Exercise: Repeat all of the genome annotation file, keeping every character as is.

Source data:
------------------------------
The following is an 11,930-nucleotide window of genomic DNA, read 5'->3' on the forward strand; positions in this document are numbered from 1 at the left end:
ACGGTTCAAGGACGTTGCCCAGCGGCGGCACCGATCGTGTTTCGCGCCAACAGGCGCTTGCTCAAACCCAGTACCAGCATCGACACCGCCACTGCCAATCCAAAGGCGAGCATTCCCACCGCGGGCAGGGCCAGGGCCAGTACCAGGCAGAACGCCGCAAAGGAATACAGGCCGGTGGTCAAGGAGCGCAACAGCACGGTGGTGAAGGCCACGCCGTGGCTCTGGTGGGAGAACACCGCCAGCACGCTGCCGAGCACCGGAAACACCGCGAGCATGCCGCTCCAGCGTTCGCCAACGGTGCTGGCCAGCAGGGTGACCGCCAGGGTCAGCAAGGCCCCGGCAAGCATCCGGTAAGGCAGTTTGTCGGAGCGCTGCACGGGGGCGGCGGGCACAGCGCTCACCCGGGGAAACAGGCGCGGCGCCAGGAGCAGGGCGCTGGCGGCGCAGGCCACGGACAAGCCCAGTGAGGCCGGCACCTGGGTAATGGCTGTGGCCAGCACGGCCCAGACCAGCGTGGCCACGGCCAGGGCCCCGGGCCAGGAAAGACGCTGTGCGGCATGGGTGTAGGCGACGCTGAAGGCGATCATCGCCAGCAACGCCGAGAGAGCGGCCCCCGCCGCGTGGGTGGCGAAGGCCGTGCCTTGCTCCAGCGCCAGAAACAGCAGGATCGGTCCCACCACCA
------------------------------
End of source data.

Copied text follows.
The following is an 11,930-nucleotide window of genomic DNA, read 5'->3' on the forward strand; positions in this document are numbered from 1 at the left end:
ACGGTTCAAGGACGTTGCCCAGCGGCGGCACCGATCGTGTTTCGCGCCAACAGGCGCTTGCTCAAACCCAGTACCAGCATCGACACCGCCACTGCCAATCCAAAGGCGAGCATTCCCACCGCGGGCAGGGCCAGGGCCAGTACCAGGCAGAACGCCGCAAAGGAATACAGGCCGGTGGTCAAGGAGCGCAACAGCACGGTGGTGAAGGCCACGCCGTGGCTCTGGTGGGAGAACACCGCCAGCACGCTGCCGAGCACCGGAAACACCGCGAGCATGCCGCTCCAGCGTTCGCCAACGGTGCTGGCCAGCAGGGTGACCGCCAGGGTCAGCAAGGCCCCGGCAAGCATCCGGTAAGGCAGTTTGTCGGAGCGCTGCACGGGGGCGGCGGGCACAGCGCTCACCCGGGGAAACAGGCGCGGCGCCAGGAGCAGGGCGCTGGCGGCGCAGGCCACGGACAAGCCCAGTGAGGCCGGCACCTGGGTAATGGCTGTGGCCAGCACGGCCCAGACCAGCGTGGCCACGGCCAGGGCCCCGGGCCAGGAAAGACGCTGTGCGGCATGGGTGTAGGCGACGCTGAAGGCGATCATCGCCAGCAACGCCGAGAGAGCGGCCCCCGCCGCGTGGGTGGCGAAGGCCGTGCCTTGCTCCAGCGCCAGAAACAGCAGGATCGGTCCCACCACCA